Labor Action

A group of University of Virginia students, faculty, and staff is expected to
demonstrate Friday, March 26th, at 1:00 p.m. on behalf of a living wage
for all UVa employees. The demonstration will take place outside the Rotunda
at the center of campus where the Board of Visitors, which sets the
university’s budget, will be meeting.

Demonstrators are planning to form a picket line on the Lawn in front of the
Rotunda and to deliver to the Board a petition signed by over 900 members of
the UVa community, including some staff-members who requested that their names
be blacked out because they feared reprisals from their supervisors. The
petition, which has also been signed by the representatives of two local labor
groups together representing over 1300 individuals, reads in part:
“We, the undersigned, protest the fact that many full-time staff at the
University of Virginia do not make enough to feed their families, are forced
to work second jobs, are eligible for food stamps, [and] earn salaries well
below the poverty line for a family of four. . . . To begin to remedy these
conditions, we support the living wage campaign sponsored by the Labor Action
Group (LAG). We demand that the University of Virginia pay its employees a
minimum of $8 an hour, and we express our firm belief that all [UVa] staff
[should be able] to be heard.”

In April the city of Charlottesville is expected to raise its full-time, and
possibly part-time, employees’ wages to above $8 per hour. Supporters of the
living wage campaign at UVa (which is the area’s largest low-wage employer)
hope that this move will have some impact on the university. Many professors
and students say they are becoming increasingly ashamed to work and study at
UVa because of the standard of living endured by hundreds of the employees who
keep the place running.

Friday’s demonstration will be one in what has been a series of lobbying
efforts sponsored by UVa’s Labor Action Group over the past year-and-a-half.
Awareness of this issue at UVa is increasing. A group of UVa drama students
will be putting on two performances of Clifford Odets’ 1935 play “Waiting for
Lefty” in April for the purpose of dramatizing the need for a living wage.

The living wage campaign as a national phenomenon has grown rapidly. At least
17 cities have taken a step that Charlottesville has not yet planned, namely
passing an explicit living wage ordinance raising the minimum wage for anyone
employed directly or indirectly by the city to a level that will keep a
full-time worker’s family of four out of poverty, and stipulating that this
wage will be adjusted for inflation annually.

The AFL-CIO, the Association of Community Organizations for Reform Now
(ACORN), and the New Party, as well as many smaller groups, have devoted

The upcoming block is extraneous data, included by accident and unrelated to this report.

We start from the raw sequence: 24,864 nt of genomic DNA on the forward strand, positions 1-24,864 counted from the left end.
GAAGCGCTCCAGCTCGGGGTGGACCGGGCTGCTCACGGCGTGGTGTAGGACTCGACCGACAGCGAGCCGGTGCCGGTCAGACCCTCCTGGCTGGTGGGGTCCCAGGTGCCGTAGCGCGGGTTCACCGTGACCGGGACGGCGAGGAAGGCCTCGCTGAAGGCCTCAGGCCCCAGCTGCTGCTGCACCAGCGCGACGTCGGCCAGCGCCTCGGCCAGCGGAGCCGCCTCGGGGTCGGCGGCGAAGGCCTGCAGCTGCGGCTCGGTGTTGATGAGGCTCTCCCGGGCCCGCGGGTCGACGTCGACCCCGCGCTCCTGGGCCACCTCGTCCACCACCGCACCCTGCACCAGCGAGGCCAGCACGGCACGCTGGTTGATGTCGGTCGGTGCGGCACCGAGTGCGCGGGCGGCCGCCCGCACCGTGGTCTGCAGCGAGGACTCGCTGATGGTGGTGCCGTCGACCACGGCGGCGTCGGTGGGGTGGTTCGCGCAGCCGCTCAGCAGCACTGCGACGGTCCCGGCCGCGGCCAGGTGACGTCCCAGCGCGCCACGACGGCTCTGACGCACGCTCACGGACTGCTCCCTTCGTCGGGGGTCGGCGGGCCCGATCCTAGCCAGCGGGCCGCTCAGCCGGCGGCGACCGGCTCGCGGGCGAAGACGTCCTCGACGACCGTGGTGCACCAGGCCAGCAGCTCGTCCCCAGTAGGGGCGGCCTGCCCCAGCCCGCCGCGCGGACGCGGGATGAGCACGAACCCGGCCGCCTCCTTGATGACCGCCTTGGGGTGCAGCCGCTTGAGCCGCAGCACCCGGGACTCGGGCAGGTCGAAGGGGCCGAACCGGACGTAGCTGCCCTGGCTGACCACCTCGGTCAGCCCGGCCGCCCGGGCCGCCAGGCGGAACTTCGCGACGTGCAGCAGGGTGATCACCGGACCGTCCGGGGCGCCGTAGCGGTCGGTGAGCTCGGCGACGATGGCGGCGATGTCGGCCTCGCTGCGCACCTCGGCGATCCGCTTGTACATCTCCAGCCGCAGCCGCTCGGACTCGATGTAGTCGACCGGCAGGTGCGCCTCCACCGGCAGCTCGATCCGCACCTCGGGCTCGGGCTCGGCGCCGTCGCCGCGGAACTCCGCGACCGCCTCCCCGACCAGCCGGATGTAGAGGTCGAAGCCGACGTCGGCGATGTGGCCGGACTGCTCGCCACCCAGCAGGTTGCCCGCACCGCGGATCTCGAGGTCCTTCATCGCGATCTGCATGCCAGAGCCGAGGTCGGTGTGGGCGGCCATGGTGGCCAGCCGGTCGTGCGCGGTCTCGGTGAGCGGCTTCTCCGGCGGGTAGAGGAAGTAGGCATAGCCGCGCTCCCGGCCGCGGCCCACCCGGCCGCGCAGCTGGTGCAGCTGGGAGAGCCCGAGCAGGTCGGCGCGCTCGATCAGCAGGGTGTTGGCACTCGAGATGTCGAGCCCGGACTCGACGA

their resources to the living wage campaign. The efforts of the Labor Action
Group at UVa are supported by many local groups, including the Monticello Area
Community Action Agency and the Charlottesville NAACP.

This living wage movement is happening at a time when the television news
tirelessly informs us of our “healthy economy.” It is happening because,
while the rich have gotten richer over the past decades, the poor have gotten
poorer. Unemployment is at a record low, but so is the income of the
least-well-off. The federal minimum wage is 26 percent lower now than it was
in 1980 (after adjusting for inflation). It is 30 percent lower than in 1968,
although the economy is 50 percent more productive. The gaps between the
wealthiest and the average, and between the average and the poorest, incomes
in the U.S. have grown dramatically. We have recently been throwing people
off welfare, and to many it seems a good idea to pay them decent wages for
their labor.

As of 1997, 7.3 million families in the U.S. were officially poor. In 66
percent of these families at least one person had at least one job. At $5.15
per hour (the federal minimum wage) a person working full-time for fifty weeks
earns $10,300, which is below the national poverty line for a family of two
and nearly 40 percent below the poverty line for a family of four ($16,450).
In other words, we, the citizens of the world’s richest country, are willing
to see some of us work hard full-time and earn only 60% of the pay that we
have ourselves described as minimally sufficient.

The starting salary for UVa housekeeping jobs is $13,250 per year ($6.37 per
hour). Those hired through the contractor Servicemaster are paid $12,480 per
year ($6.00 per hour). These workers and many others at UVa live in poverty.
They are obliged to take second and third jobs and/or to rely on food stamps
to survive. In contrast, UVa’s president takes home over $400,000 per year
including benefits and pay from outside boards. This is well over thirty
times the salary of some of his employees. And faculty salaries have
increased more than twice as fast as staff’s over the past fifteen years.
UVa’s President John Casteen and Chief Financial Officer Leonard Sandridge
have each admitted that employees’ salaries are insufficient. They have not
proposed any steps to remedy the situation.

The university has in recent years been spending enormous sums of money on
expansions to the law school and the business school, a new bookstore and
parking garage, new tennis courts, repair of balconies on the lawn, a
remodeling of Newcomb Hall, the construction of an office park near the
airport, a bail out of the QualChoice health plan, and the expansion of the
football stadium (this alone cost $75 million), with plans to build a new
basketball stadium at a cost of over $75 million more. The Board of Visitors
last year raised its fundraising campaign goal from $750 million to $1
billion. According to a Richmond Times Dispatch article May 3, 1998, UVa,
Virginia Tech, and Virginia Commonwealth University have seen their private
funds quadruple from their levels a decade ago, with UVa in the lead holding
private reserves in excess of $1.7 billion.